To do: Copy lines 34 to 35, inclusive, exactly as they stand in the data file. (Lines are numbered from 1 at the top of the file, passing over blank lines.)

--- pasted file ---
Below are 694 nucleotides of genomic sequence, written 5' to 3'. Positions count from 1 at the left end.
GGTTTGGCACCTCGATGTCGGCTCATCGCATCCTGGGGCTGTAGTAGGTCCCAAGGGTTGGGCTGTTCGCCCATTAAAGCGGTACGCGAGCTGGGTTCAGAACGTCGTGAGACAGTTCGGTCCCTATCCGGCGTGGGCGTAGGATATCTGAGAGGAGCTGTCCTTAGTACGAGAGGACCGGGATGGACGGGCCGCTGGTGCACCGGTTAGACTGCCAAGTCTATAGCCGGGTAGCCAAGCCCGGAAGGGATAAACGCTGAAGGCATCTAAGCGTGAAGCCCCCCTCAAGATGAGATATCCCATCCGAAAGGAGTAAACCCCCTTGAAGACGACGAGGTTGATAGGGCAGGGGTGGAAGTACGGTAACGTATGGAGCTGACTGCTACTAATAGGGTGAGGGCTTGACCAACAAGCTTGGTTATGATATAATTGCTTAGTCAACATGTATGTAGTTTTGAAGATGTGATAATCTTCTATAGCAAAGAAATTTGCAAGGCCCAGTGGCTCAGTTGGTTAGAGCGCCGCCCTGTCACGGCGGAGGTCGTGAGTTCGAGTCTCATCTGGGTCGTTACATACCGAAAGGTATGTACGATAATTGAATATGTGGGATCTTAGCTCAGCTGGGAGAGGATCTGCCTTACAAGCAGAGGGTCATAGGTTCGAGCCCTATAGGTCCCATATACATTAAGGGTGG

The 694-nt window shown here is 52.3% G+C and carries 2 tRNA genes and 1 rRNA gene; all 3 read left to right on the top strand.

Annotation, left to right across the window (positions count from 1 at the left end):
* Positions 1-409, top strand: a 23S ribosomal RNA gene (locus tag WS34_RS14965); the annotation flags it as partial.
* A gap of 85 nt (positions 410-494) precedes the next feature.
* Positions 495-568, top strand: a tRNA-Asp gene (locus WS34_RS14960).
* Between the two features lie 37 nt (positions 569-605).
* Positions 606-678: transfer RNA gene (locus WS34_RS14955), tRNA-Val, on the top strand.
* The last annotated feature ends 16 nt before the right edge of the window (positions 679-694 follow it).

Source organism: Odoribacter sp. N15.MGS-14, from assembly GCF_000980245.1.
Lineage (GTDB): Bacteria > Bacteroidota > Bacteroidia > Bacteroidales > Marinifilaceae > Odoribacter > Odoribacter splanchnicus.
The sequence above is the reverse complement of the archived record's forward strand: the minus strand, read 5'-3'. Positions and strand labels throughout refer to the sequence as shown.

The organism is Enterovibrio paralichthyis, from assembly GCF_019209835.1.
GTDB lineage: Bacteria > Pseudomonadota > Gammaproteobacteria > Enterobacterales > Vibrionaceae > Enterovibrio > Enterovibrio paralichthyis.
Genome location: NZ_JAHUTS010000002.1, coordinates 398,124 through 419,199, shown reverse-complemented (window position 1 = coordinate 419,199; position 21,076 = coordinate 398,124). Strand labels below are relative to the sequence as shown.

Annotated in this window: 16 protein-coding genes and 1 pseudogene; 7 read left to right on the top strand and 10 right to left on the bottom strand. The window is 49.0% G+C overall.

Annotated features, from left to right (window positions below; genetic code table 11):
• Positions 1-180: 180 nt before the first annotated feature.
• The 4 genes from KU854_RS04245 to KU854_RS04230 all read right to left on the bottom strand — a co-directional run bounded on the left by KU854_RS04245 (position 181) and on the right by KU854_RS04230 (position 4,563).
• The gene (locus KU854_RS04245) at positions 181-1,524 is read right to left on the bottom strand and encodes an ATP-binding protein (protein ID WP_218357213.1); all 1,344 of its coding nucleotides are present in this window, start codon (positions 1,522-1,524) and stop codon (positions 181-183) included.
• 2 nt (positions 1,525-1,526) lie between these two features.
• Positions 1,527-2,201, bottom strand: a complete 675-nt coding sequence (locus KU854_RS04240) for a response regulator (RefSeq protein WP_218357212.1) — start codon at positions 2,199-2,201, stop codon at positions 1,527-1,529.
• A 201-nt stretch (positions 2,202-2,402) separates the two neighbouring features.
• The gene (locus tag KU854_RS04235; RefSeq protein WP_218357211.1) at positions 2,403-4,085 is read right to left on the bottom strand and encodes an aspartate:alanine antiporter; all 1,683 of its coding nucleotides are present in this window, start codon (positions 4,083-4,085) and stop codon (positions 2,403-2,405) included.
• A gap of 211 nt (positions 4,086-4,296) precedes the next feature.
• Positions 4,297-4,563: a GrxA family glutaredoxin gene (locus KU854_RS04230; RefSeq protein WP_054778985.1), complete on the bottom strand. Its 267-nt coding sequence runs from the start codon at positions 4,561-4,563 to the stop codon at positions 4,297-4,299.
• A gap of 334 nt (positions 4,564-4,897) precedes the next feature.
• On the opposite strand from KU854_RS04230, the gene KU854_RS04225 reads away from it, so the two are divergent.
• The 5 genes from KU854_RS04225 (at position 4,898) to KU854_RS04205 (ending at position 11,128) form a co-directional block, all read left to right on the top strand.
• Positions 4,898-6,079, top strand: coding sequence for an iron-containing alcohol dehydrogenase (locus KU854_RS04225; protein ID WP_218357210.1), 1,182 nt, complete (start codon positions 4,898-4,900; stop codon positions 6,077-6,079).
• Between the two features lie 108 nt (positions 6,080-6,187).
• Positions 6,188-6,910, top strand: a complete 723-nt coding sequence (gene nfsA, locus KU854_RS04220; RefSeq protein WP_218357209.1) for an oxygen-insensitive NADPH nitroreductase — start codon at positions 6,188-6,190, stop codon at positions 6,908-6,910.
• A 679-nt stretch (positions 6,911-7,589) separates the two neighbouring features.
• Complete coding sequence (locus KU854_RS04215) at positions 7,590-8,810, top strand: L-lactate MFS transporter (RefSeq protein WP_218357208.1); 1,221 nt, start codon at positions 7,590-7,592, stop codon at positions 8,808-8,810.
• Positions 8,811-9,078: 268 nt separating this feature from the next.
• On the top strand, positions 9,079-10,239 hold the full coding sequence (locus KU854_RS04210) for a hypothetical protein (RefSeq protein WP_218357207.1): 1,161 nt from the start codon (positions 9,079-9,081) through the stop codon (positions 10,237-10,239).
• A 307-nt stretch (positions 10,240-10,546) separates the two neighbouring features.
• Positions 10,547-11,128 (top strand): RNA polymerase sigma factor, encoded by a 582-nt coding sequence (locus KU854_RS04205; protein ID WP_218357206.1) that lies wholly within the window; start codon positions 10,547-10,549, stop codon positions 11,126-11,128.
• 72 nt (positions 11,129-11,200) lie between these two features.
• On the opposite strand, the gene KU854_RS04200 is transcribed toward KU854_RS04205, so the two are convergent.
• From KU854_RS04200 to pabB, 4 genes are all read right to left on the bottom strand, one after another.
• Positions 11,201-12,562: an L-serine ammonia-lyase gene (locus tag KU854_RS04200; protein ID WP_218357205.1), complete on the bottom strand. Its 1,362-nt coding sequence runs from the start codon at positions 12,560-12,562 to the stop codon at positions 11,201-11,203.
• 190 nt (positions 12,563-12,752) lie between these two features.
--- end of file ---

• A 679-nt stretch (positions 6,911-7,589) separates the two neighbouring features.
• Complete coding sequence (locus KU854_RS04215) at positions 7,590-8,810, top strand: L-lactate MFS transporter (RefSeq protein WP_218357208.1); 1,221 nt, start codon at positions 7,590-7,592, stop codon at positions 8,808-8,810.